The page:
A Christmas shopper shows off her purchases
Monday December 19,2011
By Dana Gloger
HARD-hit retailers are slashing prices by up to 75 per cent ahead of Christmas Day in a desperate bid to get shoppers back on the high street.
Despite December traditionally being one of the busiest times for stores, they have suffered this year because of low consumer spending.
Hard-pressed households are being squeezed by the soaring cost of living with inflation hitting 4.8 per cent and utility and fuel costs rising.
Wages have failed to keep up and with unemployment soaring, Britons are facing the toughest time for household finance in decades.
Sales this weekend were strong, particularly on Saturday – dubbed Panic Saturday as millions finish their Christmas shopping.
More than 600,000 people visited London’s Oxford Street, Bond Street and Regent Street. And other cities, including Birmingham and Newcastle upon Tyne, were also packed with shoppers.
But with consumers more cautious, retailers have started slashing prices far earlier than usual. And the savings could get even bigger this week.
Those who have left their shopping late can expect bargains aplenty both before and after Christmas Day
Douglas McWilliams, chief executive of the Centre for Economics and Business Research
Figures from the Office for National Statistics showed sales volumes had fallen by 0.4 per cent last month.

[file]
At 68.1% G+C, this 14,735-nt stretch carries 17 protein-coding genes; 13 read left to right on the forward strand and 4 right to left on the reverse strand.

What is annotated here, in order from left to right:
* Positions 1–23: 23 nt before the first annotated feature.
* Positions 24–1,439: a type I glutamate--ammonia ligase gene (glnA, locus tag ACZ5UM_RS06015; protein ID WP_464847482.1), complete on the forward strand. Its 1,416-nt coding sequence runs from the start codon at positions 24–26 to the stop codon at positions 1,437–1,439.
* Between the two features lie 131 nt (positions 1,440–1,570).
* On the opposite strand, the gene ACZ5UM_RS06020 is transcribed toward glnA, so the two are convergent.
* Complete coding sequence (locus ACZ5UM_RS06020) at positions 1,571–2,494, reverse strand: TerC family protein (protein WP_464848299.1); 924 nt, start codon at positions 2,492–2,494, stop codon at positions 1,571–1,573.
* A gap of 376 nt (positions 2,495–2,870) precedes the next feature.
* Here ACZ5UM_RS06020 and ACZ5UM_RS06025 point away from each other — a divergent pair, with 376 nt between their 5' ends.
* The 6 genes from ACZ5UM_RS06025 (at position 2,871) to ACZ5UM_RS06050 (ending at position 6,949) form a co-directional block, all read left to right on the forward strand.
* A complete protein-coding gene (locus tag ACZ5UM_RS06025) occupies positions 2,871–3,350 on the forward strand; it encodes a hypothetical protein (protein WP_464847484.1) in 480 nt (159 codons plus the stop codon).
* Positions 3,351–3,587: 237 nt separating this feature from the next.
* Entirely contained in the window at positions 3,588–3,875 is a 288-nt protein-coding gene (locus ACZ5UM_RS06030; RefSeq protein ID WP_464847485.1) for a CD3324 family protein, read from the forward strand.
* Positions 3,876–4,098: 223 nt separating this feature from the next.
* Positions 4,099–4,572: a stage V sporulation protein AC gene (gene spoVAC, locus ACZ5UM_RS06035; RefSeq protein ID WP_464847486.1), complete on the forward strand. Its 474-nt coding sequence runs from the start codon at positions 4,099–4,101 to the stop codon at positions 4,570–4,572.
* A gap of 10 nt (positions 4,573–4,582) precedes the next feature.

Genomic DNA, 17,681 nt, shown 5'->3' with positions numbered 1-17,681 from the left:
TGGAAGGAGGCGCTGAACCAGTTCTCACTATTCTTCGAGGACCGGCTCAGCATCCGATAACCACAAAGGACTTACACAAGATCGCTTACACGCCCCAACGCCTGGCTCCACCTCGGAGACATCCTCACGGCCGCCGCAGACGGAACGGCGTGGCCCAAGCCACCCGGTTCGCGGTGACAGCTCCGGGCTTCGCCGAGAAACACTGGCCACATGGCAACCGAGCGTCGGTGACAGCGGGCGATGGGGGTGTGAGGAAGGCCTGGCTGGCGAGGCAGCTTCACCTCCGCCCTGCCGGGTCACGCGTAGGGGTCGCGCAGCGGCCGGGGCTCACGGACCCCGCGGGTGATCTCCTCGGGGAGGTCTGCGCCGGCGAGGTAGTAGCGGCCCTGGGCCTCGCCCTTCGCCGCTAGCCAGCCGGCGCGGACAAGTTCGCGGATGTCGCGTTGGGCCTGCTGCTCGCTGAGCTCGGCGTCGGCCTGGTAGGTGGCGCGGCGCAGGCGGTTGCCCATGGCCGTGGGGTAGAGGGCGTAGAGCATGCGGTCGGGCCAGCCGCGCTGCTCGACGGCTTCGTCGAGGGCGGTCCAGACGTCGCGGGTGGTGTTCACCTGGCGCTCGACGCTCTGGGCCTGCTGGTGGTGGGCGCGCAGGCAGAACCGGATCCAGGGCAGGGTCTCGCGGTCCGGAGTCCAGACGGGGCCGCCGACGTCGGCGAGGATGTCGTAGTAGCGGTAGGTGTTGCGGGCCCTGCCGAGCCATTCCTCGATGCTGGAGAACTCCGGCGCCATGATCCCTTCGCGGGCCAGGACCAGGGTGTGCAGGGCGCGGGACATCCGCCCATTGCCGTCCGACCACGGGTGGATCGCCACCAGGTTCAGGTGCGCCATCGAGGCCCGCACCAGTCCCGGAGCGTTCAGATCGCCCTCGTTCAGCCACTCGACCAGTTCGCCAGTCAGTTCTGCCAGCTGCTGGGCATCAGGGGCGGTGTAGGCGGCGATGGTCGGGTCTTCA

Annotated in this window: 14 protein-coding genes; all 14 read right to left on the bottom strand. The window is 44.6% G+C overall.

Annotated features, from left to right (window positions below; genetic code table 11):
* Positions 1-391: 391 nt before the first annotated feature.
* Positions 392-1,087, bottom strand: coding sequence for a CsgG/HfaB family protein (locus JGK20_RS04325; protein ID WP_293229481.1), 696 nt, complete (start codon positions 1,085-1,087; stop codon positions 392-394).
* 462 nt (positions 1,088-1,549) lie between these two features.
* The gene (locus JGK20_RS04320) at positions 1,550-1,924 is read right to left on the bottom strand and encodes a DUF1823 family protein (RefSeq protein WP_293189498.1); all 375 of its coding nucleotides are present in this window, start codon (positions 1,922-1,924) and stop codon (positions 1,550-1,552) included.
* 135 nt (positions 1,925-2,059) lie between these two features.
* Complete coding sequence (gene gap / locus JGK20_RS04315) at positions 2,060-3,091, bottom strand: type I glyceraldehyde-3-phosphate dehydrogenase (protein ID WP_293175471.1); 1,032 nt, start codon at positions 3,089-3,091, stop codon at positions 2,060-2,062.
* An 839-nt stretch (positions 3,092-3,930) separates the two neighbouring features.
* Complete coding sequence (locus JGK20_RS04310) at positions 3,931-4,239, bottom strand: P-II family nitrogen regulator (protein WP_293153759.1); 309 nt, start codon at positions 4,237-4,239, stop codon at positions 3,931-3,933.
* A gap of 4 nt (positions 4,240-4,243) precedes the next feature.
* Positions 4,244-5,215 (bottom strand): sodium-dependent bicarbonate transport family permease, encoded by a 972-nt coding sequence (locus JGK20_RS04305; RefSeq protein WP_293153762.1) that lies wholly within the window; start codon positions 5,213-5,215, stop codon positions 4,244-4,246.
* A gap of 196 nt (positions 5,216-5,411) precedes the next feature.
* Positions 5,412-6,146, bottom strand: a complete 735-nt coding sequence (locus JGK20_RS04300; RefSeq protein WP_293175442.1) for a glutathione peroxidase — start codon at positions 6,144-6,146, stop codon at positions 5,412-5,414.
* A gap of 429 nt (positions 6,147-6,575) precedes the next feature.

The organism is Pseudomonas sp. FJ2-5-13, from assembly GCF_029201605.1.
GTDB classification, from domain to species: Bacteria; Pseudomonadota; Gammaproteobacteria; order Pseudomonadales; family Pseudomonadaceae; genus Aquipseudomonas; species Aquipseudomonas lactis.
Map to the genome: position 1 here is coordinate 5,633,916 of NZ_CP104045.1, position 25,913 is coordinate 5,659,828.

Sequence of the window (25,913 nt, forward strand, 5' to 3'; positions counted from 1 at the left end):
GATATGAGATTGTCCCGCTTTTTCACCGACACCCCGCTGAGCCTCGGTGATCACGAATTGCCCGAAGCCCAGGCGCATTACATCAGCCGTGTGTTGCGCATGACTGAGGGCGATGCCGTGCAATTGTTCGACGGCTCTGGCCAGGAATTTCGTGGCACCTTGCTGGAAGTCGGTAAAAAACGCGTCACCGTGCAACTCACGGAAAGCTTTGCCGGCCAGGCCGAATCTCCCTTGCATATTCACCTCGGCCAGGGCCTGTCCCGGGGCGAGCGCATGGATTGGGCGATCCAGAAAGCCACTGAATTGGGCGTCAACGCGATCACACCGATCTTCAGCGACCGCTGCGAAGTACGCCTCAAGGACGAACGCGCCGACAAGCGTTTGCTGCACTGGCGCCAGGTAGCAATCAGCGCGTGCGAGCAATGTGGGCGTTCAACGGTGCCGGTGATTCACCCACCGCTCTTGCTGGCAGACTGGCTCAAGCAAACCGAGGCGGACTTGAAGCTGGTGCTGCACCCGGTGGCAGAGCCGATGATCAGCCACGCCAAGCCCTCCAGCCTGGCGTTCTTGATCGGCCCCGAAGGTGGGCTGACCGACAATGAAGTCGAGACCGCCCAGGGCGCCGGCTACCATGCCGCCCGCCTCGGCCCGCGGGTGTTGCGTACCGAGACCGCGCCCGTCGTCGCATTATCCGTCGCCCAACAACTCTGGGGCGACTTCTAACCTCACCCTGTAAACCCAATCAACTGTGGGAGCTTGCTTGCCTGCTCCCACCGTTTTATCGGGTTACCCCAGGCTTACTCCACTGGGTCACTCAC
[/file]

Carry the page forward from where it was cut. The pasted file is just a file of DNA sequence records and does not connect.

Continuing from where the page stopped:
But in welcome news for cash-strapped Britons, discounts can now be found across most areas, including fashion, homeware, toys, beauty and electronics.
Toys R Us, Argos and Tesco have cut the cost of some toy lines by up to 50 per cent, while a host of clothes shops have dropped prices.
Matalan has up to 75 per cent off some items, Dorothy Perkins has cut the price of selected garments by 70 per cent and there is a 60 per cent sale at Gap and French Connection.
Electronics retailer Comet has cut prices. And book store Waterstone’s has a range of special offers as has online retailer Amazon.
Gordon McKinnon, director of operations at Manchester’s Trafford Centre, said: “Many shoppers have left it late this year to do their Christmas shopping but they’ve been out in force this weekend. No-one can pretend this has been an easy year for retail but I believe there is a sense of optimism amongst most retailers who are seeing things come right once again at Christmas time.”
But Douglas McWilliams, chief executive of the Centre for Economics and Business Research, last night warned retail sales in December were expected to be down 1.7 per cent compared to November and 0.3 per cent lower than a year ago.
He said: “Those who have left their shopping late can expect bargains aplenty both before and after Christmas Day.”